|   |   LEFT   |-------->--------|   RIGHT   |   |
  -------|---|__________|                 |___________|---|-------
    ack  |                                                | ready
         |                    CHANNEL                     |

where, loosely speaking:

  LEFT  = write?x -> transmit!x -> ack -> LEFT
  RIGHT = ready -> transmit?x -> read!x -> RIGHT

The thesis being that:

      _____________                             _____________
     |             |                           |             |
     |             |             c             |             |
     |      A      |------------->-------------|      B      |
     |             |                           |             |
     |_____________|                           |_____________|

is the same as:

      _____________                             _____________
     |             | write  ___________  read  |             |
     |             |--->---|           |--->---|             |
     |      A'     |       |  CHANNEL  |       |      B'     |
     |             |-------|___________|-------|             |
     |_____________|  ack                ready |_____________|

where A = A',

  except that (c!x -> P) from A is replaced by (write!x -> ack -> P) in A'

and B = B',

  except that (c?x -> Q) from B is replaced by (ready -> read?x -> Q) in B'.

Now, this thesis is self-evident (!) ... it would be nice to prove though???

BUT, can't we simplify the model (and the proof) as follows.  Drop the RIGHT
process, leaving the channel just as LEFT.  Also, we can drop the ack event
and reuse the write channel for this purpose.  So, consider:

         |                                                |
   write |                                                | read
  --->---|                    CHANNEL                     |--->---
         |                                                |


  CHANNEL = write?x -> read!x -> write?any -> CHANNEL

and now our thesis is that:

      _____________                             _____________
     |             |                           |             |
     |             |             c             |             |
     |      A      |------------->-------------|      B      |
     |             |                           |             |
     |_____________|                           |_____________|

is the same as:

      _____________                             _____________
     |             |        ___________        |             |
     |             | write |           | read  |             |
     |      A'     |--->---|  CHANNEL  |--->---|      B'     |
     |             |       |___________|       |             |
     |_____________|                           |_____________|

where A = A',

  except that (c!x -> P) from A is replaced by (write!x -> write!x -> P) in A'

and B = B',

  except that (c?x -> Q) from B is replaced by (read?x -> Q) in B'.

In the READ(o,t) process within JCSPCHANNEL, remove the ready.o.t from its
alphabet and its first line of code.  In the WRITE(o,t), remove the ack.o.t
from its alphabet and replace its occurrence in its code with write.o.t?any.

Now the assertions that JCSPCHANNEL and CHANNEL refine each other should still
go through ... ;-) ... ???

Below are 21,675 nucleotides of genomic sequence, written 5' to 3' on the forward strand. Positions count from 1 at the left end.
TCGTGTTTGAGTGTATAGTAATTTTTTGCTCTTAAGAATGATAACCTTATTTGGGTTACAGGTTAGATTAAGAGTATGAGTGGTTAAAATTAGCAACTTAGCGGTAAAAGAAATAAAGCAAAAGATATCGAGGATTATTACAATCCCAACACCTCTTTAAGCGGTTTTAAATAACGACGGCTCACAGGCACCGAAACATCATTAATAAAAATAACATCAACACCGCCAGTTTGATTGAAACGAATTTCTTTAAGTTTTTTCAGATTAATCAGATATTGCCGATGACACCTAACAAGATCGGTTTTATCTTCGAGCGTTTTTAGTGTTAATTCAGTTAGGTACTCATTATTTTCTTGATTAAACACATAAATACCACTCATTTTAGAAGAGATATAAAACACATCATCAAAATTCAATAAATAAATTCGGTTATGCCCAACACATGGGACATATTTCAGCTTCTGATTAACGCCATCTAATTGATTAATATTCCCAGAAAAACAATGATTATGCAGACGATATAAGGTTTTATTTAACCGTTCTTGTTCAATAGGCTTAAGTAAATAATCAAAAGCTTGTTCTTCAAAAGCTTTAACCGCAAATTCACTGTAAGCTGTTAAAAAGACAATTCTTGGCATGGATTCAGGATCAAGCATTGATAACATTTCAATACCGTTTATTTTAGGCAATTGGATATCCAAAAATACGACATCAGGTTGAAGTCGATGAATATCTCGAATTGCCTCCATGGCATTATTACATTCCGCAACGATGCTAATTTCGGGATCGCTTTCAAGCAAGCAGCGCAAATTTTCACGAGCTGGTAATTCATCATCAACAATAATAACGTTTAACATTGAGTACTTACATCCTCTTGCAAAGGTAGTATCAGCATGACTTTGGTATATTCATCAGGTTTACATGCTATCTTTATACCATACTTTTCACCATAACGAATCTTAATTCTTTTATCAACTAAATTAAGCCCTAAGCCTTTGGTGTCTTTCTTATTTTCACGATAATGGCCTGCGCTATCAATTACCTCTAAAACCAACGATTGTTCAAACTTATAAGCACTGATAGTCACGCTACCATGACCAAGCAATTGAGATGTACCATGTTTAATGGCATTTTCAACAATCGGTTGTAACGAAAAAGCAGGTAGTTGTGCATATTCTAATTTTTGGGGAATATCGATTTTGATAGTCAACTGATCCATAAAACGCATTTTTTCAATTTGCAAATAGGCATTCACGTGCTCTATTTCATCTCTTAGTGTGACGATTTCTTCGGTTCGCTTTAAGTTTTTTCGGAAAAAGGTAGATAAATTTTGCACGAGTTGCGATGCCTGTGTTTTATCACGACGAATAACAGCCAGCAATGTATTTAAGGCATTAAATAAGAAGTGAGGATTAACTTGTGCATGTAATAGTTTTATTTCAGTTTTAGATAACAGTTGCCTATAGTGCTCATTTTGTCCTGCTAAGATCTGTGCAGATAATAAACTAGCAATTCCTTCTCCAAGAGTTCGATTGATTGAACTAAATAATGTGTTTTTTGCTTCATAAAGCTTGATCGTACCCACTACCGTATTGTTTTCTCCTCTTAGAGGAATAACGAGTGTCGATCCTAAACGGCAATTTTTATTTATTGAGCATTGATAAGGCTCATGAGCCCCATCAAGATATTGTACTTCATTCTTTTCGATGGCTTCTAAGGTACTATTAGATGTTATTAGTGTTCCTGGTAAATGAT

1-1, Many-1, 1-Many and Many-Many Channels

After your FDR assertions that CHANNEL and JCSPCHANNEL refine each other,
you write:

-- That works fine with the current system where only two threads
-- are in existence, but when we increase the number of threads in the
-- system beyond two, perhaps by redefining Threads = {0,1,2}, we find that
-- the above pair of assertions no longer holds. FDR reveals that this is
-- because the new threads may `fiddle' with the state of the channel
-- implementation.
-- So how do we stop other threads from interfering with the channel object?
-- In CSP we can add a parallel process to the channel implementation which
-- blocks access to any of the the relevant events! (Unfortunately this is
-- not supported by the actual Java implementation, and so must be
-- regarded as a usage rule for JCSP.)

The read/write methods you checked were from page 274 of the WoTUG-21
proceedings and are only safe to use for a channel between one reader
and one writer (at a time) - i.e. a 1-1 channel.  This is a usage rule
for occam channels and it is only intended to be secure if we abide by that.
In occam, under KRoC, SPoC or a transputer, if we switch off that usage
checking and allow more than one process to read from (or write to) a channel
in parallel, the channel implementation also fails.  So, I'm comfortable
with this usage rule.  [Have I understood your point here?]

I would be interested in your checking the other forms of channel :-) ...

A Many-1 channel is an efficient, but restricted, form of (fair) ALTing -
just like an occam3 SHARED channel.  The Many-1 channel code can be extracted
from the code on page 276 of WoTUG-21 - replace the `read' with the `read'
from page 274.  Page 276 gives the Many-Many channel.  A 1-Many channel is
the page 276 stuff, but using the `write' from page 274.

CSP, of course, doesn't have a Many-1 channel primitive - but it does have
choice primitives.  What we want to prove is that a Many2OneJCSPCHANNEL is
the same as a Many2OneCHANNEL process modelled, in the spirit of the above
simplification, by something like:

  Many2OneCHANNEL(o,t') = [] t:diff(Threads,{t'}) @ write.o.t?mess ->
                                            read.o.t'!mess ->
                                            write.o.t?any ->

  alphaMany2OneCHANNEL(o,t') = {write.o.t.m, read.o.t'.m |
                                  t <- diff(Threads,{t'}),
                                  m <- Data}

The One2ManyCHANNEL model may need to go back to your (LEFT||RIGHT) model,
as will certainly the Many2ManyCHANNEL - left for another day.


Many ALTing scenarios can be modelled more simply and efficiently with
a Many-1 (SHARED) channel.  But ALTing *is* more flexible than Many-1
and probably needs to be retained - for example, sometimes we may want
to choose between channels {a,b,c} and other times from {b,c,d}.  That
can't be supported by a Many-1 concept.

But we leave this for later!